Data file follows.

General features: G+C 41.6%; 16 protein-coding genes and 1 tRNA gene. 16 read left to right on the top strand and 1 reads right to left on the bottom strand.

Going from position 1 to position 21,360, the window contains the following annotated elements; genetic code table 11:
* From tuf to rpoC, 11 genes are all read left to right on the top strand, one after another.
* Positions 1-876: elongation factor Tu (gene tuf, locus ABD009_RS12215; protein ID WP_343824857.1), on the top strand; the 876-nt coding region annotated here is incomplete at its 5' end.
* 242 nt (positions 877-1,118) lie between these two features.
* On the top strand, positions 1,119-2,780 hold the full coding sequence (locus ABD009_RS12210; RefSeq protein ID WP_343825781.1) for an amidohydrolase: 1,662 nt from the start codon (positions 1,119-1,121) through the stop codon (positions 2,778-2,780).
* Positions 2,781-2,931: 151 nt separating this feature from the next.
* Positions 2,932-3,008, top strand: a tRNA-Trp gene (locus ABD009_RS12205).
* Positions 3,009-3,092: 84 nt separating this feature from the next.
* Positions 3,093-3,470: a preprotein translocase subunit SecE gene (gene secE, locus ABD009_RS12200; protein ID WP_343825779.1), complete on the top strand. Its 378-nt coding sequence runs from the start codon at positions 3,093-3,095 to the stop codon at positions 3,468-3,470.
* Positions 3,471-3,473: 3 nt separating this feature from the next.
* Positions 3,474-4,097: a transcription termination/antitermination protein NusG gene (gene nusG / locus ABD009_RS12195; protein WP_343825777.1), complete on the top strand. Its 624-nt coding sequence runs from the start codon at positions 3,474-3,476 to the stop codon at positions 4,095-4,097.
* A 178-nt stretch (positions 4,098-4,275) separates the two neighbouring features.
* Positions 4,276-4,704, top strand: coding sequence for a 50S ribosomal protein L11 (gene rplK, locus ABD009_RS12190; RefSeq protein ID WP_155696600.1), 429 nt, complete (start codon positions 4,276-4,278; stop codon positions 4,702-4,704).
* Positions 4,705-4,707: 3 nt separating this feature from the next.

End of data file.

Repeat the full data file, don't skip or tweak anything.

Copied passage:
General features: G+C 41.6%; 16 protein-coding genes and 1 tRNA gene. 16 read left to right on the top strand and 1 reads right to left on the bottom strand.

Going from position 1 to position 21,360, the window contains the following annotated elements; genetic code table 11:
* From tuf to rpoC, 11 genes are all read left to right on the top strand, one after another.
* Positions 1-876: elongation factor Tu (gene tuf, locus ABD009_RS12215; protein ID WP_343824857.1), on the top strand; the 876-nt coding region annotated here is incomplete at its 5' end.
* 242 nt (positions 877-1,118) lie between these two features.
* On the top strand, positions 1,119-2,780 hold the full coding sequence (locus ABD009_RS12210; RefSeq protein ID WP_343825781.1) for an amidohydrolase: 1,662 nt from the start codon (positions 1,119-1,121) through the stop codon (positions 2,778-2,780).
* Positions 2,781-2,931: 151 nt separating this feature from the next.
* Positions 2,932-3,008, top strand: a tRNA-Trp gene (locus ABD009_RS12205).
* Positions 3,009-3,092: 84 nt separating this feature from the next.
* Positions 3,093-3,470: a preprotein translocase subunit SecE gene (gene secE, locus ABD009_RS12200; protein ID WP_343825779.1), complete on the top strand. Its 378-nt coding sequence runs from the start codon at positions 3,093-3,095 to the stop codon at positions 3,468-3,470.
* Positions 3,471-3,473: 3 nt separating this feature from the next.
* Positions 3,474-4,097: a transcription termination/antitermination protein NusG gene (gene nusG / locus ABD009_RS12195; protein WP_343825777.1), complete on the top strand. Its 624-nt coding sequence runs from the start codon at positions 3,474-3,476 to the stop codon at positions 4,095-4,097.
* A 178-nt stretch (positions 4,098-4,275) separates the two neighbouring features.
* Positions 4,276-4,704, top strand: coding sequence for a 50S ribosomal protein L11 (gene rplK, locus ABD009_RS12190; RefSeq protein ID WP_155696600.1), 429 nt, complete (start codon positions 4,276-4,278; stop codon positions 4,702-4,704).
* Positions 4,705-4,707: 3 nt separating this feature from the next.